My second question to the panel: What would a politician have to learn to be able to really make use of scientific knowledge in all its forms? What do politicians still need to learn? What are the questions that a politician usually has, not the ideal type of politician —as Weber would say—, but the real, common one? What are the shortcomings of the real, run-of-the-mill politicians in taking advantage of the different modalities of scientific knowledge in line with the development and activity of the politician, and of everything that the politician has to deal with? And on the contrary, to what extent does the scientist need to understand what the politician has to deal with? And why is it important that he understands them, in terms of it being essential for the function of both the scientist and the politician? If you could please think of something important that many scientists do not understand about what the politician’s role.
Jenniffer Bello: In line with your question, I think this is becoming more complex and has become a mega-question with I don’t know how many aspects. These questions are expressed or mediated by a fundamental relationship between power and knowledge, in other words, how power is assumed, how it is exercised, and the know-how in producing or constructing that knowledge and, on the other hand, the production and outcomes of knowledge in the exercise of power itself, and according to many interpretations it triggers, we could say there are two aspects interrelating, a relationship between the politician and the scientist, politics and science, which are very complex, very controversial in the ways in which they are undertaken.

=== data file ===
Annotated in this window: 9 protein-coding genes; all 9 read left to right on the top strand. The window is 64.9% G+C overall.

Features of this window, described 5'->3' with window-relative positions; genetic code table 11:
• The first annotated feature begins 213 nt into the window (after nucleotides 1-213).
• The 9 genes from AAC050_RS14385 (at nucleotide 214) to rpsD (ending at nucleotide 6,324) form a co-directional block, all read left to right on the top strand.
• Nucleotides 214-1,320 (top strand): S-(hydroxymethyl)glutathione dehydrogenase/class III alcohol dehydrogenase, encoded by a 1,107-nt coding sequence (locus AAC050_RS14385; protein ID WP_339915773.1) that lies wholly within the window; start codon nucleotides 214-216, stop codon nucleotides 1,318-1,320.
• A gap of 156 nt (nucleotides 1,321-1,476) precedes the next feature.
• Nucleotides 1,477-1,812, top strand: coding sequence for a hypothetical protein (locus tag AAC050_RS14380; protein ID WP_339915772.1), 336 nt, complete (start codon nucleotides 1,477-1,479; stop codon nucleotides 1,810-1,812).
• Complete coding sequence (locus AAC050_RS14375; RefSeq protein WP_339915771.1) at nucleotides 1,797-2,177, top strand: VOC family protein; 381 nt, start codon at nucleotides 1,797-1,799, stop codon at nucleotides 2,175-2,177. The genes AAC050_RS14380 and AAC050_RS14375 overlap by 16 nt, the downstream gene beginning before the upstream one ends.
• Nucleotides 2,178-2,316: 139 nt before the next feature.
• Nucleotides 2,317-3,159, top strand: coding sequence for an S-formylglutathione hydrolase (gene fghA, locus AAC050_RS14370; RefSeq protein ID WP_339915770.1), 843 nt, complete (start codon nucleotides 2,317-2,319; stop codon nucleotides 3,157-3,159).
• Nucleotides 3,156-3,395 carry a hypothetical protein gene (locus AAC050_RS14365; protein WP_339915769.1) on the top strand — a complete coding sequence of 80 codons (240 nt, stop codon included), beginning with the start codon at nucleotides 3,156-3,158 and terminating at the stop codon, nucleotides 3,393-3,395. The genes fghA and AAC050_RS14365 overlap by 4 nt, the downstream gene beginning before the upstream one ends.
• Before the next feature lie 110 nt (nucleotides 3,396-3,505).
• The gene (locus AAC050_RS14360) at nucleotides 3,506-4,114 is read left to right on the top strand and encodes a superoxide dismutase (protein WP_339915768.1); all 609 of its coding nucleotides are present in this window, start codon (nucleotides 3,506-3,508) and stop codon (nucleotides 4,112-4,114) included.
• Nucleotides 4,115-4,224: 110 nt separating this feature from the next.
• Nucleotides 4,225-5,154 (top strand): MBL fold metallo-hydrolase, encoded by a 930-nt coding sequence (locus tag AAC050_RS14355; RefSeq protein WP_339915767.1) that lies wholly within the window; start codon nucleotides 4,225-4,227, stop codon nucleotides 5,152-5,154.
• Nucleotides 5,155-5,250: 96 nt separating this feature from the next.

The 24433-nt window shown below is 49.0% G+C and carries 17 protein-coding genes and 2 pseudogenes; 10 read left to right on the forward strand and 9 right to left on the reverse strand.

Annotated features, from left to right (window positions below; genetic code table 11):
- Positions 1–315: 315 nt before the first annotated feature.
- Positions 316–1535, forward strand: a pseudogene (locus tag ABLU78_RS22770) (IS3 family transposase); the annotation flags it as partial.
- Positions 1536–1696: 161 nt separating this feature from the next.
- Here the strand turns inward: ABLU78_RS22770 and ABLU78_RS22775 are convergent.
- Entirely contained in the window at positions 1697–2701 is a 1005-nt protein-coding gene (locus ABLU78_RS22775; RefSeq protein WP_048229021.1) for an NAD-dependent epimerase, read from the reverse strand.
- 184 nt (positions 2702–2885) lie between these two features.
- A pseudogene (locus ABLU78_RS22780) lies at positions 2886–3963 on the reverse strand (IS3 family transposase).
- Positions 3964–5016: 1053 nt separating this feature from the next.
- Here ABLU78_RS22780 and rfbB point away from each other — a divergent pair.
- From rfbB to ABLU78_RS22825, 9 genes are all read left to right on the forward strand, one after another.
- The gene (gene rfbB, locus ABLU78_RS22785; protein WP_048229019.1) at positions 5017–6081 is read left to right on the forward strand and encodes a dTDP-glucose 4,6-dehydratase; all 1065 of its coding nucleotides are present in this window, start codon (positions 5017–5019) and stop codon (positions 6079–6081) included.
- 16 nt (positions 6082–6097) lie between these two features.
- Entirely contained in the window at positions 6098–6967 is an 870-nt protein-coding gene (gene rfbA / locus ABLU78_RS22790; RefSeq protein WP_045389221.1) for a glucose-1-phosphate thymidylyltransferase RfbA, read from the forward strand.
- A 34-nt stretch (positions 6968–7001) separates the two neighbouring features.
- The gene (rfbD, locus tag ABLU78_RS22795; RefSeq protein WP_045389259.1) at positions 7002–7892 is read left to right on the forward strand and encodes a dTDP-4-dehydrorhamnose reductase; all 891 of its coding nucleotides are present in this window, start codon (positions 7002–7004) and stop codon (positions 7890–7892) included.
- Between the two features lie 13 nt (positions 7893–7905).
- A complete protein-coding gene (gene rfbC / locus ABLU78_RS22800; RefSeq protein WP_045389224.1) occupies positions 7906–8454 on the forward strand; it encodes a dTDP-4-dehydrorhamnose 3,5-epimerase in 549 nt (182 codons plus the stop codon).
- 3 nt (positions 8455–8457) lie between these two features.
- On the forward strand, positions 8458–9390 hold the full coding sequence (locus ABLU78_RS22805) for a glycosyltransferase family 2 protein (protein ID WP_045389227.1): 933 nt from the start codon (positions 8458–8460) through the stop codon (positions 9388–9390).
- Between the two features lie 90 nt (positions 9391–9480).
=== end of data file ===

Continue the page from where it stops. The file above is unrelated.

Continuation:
And in that learning that each one must have, learning from the problems that emerge, from the perspective of the relationship or a vision of the ethical standing of the politician, we need to understand and become aware that in order to really exercise their functions that are incumbent on them by virtue of their role in society, they need to be familiar with the most advanced aspects of science, technology and innovation, because they have been granted their role, and when Rafael asked what types of politicians came to mind, I thought of all the manifestations that these may have, be it the president of a People’s Council, or in the Municipal or National Assembly, or at the level of the entire Cuban State or government apparatus such as the secretary of the Party or the governor of a province, although there is an apparatus of structures, of officials under their leadership, but they are also politicians in the way in which they administer and manage their assigned functions. In addition, I am speaking of the elected representatives, of course, and of the delegates in the municipalities, who may be elected directly or indirectly; that is, the role of the politician is granted and attributed to these functions.